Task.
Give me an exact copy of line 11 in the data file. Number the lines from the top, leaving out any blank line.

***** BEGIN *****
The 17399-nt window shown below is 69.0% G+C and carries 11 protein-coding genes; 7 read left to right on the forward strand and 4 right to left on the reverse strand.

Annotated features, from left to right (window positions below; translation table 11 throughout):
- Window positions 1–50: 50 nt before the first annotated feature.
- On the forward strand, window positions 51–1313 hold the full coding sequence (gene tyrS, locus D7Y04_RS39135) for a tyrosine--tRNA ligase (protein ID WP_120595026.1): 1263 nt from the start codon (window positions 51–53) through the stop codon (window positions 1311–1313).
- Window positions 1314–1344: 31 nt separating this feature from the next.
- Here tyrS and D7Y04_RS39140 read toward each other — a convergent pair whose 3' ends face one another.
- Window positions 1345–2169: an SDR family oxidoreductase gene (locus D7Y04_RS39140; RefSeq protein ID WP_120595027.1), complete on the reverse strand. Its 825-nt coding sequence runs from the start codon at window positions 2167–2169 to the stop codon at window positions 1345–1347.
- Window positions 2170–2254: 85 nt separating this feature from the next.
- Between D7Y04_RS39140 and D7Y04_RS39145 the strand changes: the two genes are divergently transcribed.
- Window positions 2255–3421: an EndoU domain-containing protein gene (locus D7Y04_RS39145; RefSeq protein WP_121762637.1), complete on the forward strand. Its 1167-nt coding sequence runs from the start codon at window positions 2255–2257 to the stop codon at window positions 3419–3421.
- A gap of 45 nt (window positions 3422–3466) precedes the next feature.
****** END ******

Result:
- A gap of 45 nt (window positions 3422–3466) precedes the next feature.